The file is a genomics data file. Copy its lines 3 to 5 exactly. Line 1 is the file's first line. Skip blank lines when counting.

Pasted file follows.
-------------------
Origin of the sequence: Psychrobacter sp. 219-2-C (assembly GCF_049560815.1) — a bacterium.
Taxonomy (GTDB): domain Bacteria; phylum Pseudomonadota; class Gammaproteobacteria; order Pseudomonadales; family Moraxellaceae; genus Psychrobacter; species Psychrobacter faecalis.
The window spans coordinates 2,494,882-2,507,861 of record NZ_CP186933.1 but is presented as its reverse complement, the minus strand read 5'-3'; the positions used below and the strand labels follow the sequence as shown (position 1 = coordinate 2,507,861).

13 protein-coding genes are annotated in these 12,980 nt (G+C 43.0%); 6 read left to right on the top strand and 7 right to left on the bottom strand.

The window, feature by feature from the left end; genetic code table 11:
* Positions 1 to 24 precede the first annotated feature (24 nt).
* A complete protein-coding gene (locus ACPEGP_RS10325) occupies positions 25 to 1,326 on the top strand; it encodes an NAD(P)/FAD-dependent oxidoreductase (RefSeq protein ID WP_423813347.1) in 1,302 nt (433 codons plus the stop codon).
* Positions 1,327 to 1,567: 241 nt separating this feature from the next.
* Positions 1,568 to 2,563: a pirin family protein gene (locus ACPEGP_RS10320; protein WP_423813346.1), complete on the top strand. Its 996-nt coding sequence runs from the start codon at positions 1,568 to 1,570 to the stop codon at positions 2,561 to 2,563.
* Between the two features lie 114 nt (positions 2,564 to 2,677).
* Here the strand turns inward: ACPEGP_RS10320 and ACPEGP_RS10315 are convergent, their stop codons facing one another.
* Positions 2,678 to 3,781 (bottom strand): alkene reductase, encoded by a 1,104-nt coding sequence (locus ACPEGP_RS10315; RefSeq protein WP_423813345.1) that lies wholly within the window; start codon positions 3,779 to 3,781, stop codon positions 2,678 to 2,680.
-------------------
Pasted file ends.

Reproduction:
The window spans coordinates 2,494,882-2,507,861 of record NZ_CP186933.1 but is presented as its reverse complement, the minus strand read 5'-3'; the positions used below and the strand labels follow the sequence as shown (position 1 = coordinate 2,507,861).

13 protein-coding genes are annotated in these 12,980 nt (G+C 43.0%); 6 read left to right on the top strand and 7 right to left on the bottom strand.

The window, feature by feature from the left end; genetic code table 11: